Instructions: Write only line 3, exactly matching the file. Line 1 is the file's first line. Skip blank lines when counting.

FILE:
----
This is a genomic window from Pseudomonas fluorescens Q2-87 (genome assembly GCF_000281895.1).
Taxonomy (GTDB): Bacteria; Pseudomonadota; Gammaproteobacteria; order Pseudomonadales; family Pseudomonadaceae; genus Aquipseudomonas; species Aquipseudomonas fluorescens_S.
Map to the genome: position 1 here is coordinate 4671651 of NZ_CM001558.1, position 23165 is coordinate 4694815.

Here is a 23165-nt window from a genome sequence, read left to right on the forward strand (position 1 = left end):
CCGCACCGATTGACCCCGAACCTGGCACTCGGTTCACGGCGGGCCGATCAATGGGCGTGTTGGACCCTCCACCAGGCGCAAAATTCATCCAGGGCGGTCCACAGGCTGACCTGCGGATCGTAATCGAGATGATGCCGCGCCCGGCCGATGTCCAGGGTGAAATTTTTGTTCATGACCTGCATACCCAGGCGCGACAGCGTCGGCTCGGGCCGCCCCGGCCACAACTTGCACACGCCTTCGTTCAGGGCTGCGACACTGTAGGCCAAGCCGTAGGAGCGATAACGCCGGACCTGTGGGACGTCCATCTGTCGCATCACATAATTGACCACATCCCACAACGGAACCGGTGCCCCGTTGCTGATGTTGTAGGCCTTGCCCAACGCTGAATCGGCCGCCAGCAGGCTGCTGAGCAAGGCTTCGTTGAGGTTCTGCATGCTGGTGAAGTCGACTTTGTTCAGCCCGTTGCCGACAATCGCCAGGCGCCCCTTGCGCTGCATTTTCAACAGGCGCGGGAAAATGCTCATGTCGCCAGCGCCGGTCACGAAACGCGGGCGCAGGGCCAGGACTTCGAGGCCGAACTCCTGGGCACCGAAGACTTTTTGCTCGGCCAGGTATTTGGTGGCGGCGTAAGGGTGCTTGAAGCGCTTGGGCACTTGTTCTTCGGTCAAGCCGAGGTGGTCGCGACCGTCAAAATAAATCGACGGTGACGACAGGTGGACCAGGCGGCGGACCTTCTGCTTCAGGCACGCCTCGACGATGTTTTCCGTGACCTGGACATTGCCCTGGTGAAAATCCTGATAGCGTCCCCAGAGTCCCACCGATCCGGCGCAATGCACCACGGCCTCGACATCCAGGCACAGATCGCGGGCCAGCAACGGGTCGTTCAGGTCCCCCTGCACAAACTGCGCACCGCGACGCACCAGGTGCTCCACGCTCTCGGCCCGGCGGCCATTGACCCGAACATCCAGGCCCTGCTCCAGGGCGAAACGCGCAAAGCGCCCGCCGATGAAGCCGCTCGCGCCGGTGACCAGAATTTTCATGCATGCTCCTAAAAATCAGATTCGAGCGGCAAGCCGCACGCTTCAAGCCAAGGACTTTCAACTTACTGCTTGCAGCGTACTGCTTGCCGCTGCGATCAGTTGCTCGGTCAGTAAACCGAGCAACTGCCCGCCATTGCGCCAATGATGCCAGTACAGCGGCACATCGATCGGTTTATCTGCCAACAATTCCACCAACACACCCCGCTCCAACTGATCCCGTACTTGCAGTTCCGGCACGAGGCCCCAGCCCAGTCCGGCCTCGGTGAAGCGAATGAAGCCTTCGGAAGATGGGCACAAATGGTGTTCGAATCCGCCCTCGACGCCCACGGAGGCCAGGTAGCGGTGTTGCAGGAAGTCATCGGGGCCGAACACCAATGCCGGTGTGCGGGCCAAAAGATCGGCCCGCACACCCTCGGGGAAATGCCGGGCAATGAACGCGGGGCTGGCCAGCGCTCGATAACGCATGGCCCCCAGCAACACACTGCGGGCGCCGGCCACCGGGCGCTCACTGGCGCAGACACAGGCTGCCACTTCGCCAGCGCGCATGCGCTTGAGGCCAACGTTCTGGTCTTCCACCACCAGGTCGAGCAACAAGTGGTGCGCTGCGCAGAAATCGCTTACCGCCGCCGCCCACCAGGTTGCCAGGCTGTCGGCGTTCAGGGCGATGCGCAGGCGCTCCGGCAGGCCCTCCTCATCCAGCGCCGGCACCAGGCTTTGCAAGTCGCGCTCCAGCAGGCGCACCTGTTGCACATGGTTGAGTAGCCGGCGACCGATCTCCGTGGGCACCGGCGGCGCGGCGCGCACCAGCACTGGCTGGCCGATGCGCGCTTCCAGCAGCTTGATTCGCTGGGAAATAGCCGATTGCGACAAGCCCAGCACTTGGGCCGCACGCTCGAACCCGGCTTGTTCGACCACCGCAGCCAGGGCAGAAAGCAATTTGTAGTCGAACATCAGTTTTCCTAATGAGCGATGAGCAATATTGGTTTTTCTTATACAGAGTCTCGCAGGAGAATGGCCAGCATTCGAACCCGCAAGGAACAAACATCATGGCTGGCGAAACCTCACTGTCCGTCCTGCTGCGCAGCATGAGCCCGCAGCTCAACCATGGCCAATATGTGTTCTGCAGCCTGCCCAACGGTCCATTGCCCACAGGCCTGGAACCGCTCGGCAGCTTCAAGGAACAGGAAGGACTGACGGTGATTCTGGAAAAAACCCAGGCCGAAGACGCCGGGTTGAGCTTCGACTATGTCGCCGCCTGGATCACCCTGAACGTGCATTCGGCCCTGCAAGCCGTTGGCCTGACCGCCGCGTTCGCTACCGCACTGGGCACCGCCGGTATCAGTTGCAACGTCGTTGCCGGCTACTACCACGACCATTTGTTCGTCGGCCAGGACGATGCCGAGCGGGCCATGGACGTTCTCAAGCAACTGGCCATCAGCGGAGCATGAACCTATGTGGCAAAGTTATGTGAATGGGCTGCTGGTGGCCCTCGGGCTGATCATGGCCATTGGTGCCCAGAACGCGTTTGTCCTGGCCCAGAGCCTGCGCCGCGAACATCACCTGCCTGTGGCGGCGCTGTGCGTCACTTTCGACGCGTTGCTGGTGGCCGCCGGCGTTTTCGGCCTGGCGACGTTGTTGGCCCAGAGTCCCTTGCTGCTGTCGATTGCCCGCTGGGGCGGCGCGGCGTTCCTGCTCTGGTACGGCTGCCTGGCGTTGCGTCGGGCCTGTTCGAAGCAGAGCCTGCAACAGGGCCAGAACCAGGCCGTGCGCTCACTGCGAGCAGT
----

Map to the genome: position 1 here is coordinate 4671651 of NZ_CM001558.1, position 23165 is coordinate 4694815.